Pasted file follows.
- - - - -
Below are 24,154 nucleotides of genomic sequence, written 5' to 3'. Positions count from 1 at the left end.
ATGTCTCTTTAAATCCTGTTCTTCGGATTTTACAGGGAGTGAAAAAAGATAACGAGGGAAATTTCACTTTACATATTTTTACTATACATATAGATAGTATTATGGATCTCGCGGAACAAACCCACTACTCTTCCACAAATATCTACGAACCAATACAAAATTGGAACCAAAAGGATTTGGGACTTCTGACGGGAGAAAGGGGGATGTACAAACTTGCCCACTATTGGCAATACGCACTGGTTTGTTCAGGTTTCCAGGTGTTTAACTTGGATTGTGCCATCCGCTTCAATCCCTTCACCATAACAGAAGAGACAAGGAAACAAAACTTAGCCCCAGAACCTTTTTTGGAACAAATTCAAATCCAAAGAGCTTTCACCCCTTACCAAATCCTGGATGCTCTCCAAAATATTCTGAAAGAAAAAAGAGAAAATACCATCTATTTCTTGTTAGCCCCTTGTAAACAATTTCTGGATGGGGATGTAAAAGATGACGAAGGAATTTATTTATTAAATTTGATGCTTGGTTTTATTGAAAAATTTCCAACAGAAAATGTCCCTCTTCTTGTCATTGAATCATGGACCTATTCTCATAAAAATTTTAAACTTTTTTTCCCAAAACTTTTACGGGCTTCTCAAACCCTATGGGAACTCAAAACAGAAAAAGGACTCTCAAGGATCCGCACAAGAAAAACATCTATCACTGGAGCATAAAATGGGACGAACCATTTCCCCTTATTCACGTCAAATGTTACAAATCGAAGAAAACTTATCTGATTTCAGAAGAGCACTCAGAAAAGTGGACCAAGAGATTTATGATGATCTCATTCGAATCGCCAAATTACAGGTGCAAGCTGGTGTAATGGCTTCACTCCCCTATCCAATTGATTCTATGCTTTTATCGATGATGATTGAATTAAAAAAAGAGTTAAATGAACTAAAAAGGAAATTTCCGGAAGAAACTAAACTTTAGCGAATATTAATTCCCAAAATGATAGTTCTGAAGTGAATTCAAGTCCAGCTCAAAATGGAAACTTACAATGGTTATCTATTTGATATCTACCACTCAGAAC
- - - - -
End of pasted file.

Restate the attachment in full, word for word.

Below are 24,154 nucleotides of genomic sequence, written 5' to 3'. Positions count from 1 at the left end.
ATGTCTCTTTAAATCCTGTTCTTCGGATTTTACAGGGAGTGAAAAAAGATAACGAGGGAAATTTCACTTTACATATTTTTACTATACATATAGATAGTATTATGGATCTCGCGGAACAAACCCACTACTCTTCCACAAATATCTACGAACCAATACAAAATTGGAACCAAAAGGATTTGGGACTTCTGACGGGAGAAAGGGGGATGTACAAACTTGCCCACTATTGGCAATACGCACTGGTTTGTTCAGGTTTCCAGGTGTTTAACTTGGATTGTGCCATCCGCTTCAATCCCTTCACCATAACAGAAGAGACAAGGAAACAAAACTTAGCCCCAGAACCTTTTTTGGAACAAATTCAAATCCAAAGAGCTTTCACCCCTTACCAAATCCTGGATGCTCTCCAAAATATTCTGAAAGAAAAAAGAGAAAATACCATCTATTTCTTGTTAGCCCCTTGTAAACAATTTCTGGATGGGGATGTAAAAGATGACGAAGGAATTTATTTATTAAATTTGATGCTTGGTTTTATTGAAAAATTTCCAACAGAAAATGTCCCTCTTCTTGTCATTGAATCATGGACCTATTCTCATAAAAATTTTAAACTTTTTTTCCCAAAACTTTTACGGGCTTCTCAAACCCTATGGGAACTCAAAACAGAAAAAGGACTCTCAAGGATCCGCACAAGAAAAACATCTATCACTGGAGCATAAAATGGGACGAACCATTTCCCCTTATTCACGTCAAATGTTACAAATCGAAGAAAACTTATCTGATTTCAGAAGAGCACTCAGAAAAGTGGACCAAGAGATTTATGATGATCTCATTCGAATCGCCAAATTACAGGTGCAAGCTGGTGTAATGGCTTCACTCCCCTATCCAATTGATTCTATGCTTTTATCGATGATGATTGAATTAAAAAAAGAGTTAAATGAACTAAAAAGGAAATTTCCGGAAGAAACTAAACTTTAGCGAATATTAATTCCCAAAATGATAGTTCTGAAGTGAATTCAAGTCCAGCTCAAAATGGAAACTTACAATGGTTATCTATTTGATATCTACCACTCAGAAC